Know What’s Happening: 5 Ways Obamacare Is Effecting You
The Patient Protection and Affordable Care Act, often referred to as “Obamacare”, is one of the most significant legislative pieces of the Obama Presidency and the largest change in healthcare reform in over a decade. It effecting every U.S. citizen in some way, shape, or form, but it effects different people by varying amounts. Here are five ways Obamacare is effecting you.
1) You will be fined for not having insurance
One of the most significant pieces of this legislation is that starting in 2014, there will be fines imposed on those without health insurance. The amounts are small (up to 1% of your income if you are an individual and up to 2.5% of income for families), but this represents a significant shift in the penalties for not having health insurance.
2) Change in Medicaid Qualifications
The law stipulates that you must qualify for Medicaid if you make under 133% of the poverty threshold level. However, not all states have opted in to this part of the law. Check with your state to see if you will be eligible. However, even if you do not meet the qualifications for Medicaid, you may qualify for other subsidies. The law calls for subsidies on families making under $92,000 a year. Over 60% of Americans qualify for some sort of subsidy. The information should be easily accessible online.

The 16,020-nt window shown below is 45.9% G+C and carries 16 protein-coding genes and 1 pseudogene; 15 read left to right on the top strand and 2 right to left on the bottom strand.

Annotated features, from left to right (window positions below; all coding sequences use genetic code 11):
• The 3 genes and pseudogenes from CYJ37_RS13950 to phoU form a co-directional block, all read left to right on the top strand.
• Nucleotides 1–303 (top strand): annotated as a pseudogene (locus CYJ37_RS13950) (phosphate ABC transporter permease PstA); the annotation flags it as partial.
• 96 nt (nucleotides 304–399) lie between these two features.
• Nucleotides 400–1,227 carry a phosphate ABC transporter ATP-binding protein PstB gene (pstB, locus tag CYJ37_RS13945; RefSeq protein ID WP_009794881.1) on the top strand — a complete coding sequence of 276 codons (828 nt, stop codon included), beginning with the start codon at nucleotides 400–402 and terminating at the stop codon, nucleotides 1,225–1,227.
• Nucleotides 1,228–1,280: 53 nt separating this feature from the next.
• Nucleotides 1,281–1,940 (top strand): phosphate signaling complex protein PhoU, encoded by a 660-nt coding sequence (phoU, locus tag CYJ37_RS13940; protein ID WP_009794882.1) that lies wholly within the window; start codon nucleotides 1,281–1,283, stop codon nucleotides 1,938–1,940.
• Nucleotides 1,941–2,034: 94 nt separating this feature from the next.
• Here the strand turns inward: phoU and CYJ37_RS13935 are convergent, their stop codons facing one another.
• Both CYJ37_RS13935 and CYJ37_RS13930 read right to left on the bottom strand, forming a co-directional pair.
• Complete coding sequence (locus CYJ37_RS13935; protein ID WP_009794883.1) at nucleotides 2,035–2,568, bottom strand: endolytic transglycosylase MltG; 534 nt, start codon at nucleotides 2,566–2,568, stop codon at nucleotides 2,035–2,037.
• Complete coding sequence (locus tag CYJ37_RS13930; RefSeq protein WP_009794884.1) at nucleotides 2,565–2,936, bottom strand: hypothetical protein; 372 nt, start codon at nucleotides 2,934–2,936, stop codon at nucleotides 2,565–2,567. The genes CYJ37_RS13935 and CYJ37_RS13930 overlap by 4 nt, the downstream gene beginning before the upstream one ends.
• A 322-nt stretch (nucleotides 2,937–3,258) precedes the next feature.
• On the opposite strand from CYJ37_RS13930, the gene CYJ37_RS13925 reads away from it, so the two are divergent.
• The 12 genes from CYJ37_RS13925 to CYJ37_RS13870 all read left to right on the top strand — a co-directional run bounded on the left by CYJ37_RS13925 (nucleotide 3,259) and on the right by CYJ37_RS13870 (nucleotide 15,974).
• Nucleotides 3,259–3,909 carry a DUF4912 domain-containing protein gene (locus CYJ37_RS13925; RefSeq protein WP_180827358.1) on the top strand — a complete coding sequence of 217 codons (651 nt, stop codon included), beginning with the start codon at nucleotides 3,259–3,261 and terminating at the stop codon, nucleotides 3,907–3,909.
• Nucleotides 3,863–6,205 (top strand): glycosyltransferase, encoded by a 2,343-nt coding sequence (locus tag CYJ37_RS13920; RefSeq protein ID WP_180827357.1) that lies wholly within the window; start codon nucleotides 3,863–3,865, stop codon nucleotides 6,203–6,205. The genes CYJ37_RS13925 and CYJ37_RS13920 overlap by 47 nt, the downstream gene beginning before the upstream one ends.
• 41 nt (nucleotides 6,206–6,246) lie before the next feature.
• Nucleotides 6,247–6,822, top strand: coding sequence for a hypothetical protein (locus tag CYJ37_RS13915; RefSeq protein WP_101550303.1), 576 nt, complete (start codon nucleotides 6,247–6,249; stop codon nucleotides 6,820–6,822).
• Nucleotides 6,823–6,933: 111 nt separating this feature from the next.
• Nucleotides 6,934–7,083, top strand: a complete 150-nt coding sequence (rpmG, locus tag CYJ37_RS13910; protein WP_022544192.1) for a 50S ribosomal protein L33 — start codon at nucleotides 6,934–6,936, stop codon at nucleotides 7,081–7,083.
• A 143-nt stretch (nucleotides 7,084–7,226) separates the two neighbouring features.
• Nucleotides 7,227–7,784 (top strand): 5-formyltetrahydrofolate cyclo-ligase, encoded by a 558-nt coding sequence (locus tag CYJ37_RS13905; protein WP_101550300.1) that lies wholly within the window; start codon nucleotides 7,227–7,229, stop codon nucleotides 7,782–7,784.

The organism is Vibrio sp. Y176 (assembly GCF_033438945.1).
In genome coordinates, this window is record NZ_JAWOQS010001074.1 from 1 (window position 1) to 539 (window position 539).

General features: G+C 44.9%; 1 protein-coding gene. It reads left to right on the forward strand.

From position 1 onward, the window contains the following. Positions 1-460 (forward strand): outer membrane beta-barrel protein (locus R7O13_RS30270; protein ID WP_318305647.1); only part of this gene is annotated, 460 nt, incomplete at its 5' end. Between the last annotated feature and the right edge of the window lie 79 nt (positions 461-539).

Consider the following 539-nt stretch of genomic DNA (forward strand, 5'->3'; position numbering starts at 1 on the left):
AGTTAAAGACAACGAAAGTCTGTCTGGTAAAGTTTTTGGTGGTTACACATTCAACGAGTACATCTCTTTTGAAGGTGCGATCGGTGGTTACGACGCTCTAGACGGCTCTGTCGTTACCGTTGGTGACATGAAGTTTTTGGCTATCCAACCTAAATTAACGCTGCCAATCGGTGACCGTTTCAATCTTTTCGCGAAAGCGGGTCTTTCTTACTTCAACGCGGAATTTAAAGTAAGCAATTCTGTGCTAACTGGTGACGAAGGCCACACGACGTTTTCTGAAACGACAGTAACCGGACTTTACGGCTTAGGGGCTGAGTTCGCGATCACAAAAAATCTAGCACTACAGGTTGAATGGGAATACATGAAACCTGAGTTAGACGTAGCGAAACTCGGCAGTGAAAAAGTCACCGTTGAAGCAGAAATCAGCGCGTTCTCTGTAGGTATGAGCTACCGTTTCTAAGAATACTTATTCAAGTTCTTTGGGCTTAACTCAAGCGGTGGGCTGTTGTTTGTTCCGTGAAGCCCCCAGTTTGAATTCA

3) Changes for employers
Obamacare is going to significantly change the requirements for employers. Employers of over 50 people are going to be required to provide insurance packages for their employees or face a fine. Employers of under 50 people are not impacted by this requirement. However, the largest impact of Obamacare for large and small employers is going to be a change of paperwork. This alone, if filed incorrectly, could put employers at risk for IRS fees or court battles.
4) Changes for young and old
Children up to age 26 will be able to stay on their parent’s plan, and more subsidies will be provided to mothers of young children. The elderly will see improvements to medicare, including coverage of more prescriptions.
5) Increased taxes
There will be increased taxes on high-earners (over $200,000/year), a 10% on tanning services, and increased taxes and fees for insurance providers. These small changes equate to a significant change in the tax burden towards high-earners.